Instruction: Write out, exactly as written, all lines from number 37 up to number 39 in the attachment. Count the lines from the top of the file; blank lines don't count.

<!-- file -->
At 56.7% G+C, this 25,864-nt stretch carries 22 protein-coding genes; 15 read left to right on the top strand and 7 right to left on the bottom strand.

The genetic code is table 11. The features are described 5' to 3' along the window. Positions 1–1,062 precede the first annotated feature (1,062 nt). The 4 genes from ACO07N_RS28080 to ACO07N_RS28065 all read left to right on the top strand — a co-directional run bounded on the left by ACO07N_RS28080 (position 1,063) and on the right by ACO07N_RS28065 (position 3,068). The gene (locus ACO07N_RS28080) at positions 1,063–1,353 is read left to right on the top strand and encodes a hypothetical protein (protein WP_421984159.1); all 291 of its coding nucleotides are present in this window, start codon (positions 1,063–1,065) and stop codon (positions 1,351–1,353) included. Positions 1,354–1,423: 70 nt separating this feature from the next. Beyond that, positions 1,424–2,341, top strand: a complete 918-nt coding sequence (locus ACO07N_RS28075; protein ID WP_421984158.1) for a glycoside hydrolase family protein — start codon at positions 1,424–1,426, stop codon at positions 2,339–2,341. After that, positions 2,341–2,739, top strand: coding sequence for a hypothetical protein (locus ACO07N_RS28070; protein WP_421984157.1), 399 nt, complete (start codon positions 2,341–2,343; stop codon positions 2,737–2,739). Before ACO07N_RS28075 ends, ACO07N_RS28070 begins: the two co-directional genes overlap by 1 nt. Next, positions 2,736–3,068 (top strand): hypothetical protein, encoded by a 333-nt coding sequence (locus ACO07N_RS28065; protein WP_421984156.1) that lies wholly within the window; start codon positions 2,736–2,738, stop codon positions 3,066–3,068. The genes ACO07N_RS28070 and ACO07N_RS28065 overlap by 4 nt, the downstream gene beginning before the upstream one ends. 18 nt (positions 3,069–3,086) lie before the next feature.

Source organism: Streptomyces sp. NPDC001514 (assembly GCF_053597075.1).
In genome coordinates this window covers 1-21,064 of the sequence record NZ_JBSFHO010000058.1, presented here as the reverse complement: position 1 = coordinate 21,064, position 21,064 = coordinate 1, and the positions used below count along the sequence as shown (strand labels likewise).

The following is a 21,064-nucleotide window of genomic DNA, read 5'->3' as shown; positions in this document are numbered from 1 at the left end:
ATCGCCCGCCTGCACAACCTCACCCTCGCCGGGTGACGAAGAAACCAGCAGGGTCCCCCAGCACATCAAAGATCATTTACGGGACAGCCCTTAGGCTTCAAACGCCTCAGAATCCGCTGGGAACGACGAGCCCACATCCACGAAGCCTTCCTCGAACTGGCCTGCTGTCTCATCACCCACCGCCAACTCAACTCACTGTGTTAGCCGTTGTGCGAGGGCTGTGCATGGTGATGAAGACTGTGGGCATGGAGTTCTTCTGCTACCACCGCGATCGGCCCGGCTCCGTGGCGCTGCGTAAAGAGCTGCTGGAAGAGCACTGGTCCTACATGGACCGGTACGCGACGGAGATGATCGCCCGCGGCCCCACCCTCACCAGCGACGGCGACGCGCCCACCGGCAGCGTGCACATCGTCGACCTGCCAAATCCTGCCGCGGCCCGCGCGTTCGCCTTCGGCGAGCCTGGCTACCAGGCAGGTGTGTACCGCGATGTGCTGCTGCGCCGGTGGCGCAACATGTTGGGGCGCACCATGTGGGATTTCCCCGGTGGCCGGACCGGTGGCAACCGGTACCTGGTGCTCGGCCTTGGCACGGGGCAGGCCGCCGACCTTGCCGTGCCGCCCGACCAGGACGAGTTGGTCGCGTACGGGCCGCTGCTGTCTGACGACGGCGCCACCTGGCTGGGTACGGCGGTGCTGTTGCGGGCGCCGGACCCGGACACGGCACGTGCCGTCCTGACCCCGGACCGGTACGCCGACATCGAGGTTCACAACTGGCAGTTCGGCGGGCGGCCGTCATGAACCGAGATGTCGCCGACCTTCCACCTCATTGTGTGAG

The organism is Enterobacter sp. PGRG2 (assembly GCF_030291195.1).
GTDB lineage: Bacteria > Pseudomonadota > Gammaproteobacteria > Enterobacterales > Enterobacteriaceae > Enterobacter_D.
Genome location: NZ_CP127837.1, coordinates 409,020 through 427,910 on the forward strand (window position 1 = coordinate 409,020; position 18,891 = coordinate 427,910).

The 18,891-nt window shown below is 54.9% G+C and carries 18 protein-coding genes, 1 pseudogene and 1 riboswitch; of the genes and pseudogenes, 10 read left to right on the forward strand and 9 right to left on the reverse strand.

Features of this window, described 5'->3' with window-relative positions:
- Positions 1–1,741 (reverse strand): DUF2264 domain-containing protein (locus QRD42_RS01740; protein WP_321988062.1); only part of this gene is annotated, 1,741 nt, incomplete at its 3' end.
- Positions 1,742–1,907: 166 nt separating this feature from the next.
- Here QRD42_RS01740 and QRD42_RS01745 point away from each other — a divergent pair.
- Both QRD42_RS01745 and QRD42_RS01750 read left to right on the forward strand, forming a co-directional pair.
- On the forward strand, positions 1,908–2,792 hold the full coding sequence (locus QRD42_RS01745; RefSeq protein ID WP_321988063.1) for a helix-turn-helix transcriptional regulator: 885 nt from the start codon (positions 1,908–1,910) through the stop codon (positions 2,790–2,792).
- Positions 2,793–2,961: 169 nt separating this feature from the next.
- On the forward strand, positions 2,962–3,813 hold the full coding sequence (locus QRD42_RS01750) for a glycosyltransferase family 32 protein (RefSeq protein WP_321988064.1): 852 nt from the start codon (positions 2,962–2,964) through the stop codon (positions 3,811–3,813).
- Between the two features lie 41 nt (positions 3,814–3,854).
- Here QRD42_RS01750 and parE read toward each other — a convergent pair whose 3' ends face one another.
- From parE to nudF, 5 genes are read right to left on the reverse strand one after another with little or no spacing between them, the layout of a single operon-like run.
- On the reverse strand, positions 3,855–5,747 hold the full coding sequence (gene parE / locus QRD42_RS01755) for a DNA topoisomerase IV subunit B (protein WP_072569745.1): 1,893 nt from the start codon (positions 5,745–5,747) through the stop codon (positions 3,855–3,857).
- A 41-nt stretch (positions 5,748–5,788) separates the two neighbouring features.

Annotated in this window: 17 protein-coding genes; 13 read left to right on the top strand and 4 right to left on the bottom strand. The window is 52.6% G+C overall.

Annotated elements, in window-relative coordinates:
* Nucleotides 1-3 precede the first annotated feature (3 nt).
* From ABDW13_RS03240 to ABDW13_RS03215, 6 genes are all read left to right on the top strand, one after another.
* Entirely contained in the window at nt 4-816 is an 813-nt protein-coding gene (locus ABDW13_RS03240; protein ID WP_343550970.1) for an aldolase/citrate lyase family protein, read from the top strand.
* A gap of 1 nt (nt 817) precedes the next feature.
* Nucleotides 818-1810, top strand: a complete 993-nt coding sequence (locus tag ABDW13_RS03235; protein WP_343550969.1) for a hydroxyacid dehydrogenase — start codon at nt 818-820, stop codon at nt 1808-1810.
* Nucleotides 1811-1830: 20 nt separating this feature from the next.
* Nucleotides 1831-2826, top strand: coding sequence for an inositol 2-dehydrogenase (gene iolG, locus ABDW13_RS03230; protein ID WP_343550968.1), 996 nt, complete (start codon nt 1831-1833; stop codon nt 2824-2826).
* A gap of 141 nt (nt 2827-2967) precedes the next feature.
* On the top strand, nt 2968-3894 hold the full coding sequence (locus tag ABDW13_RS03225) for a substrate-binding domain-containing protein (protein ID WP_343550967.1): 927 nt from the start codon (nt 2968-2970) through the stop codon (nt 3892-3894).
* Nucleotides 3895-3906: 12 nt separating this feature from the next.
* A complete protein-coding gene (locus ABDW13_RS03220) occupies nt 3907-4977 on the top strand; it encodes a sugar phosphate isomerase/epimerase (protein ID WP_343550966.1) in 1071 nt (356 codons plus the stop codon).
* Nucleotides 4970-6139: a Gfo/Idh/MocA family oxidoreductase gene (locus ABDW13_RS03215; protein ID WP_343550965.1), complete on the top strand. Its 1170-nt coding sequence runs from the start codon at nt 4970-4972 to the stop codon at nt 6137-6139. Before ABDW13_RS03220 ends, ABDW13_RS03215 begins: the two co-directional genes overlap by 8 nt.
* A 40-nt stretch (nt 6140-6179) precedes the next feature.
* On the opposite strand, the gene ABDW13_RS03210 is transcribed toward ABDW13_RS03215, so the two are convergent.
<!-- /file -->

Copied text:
* Nucleotides 4970-6139: a Gfo/Idh/MocA family oxidoreductase gene (locus ABDW13_RS03215; protein ID WP_343550965.1), complete on the top strand. Its 1170-nt coding sequence runs from the start codon at nt 4970-4972 to the stop codon at nt 6137-6139. Before ABDW13_RS03220 ends, ABDW13_RS03215 begins: the two co-directional genes overlap by 8 nt.
* A 40-nt stretch (nt 6140-6179) precedes the next feature.
* On the opposite strand, the gene ABDW13_RS03210 is transcribed toward ABDW13_RS03215, so the two are convergent.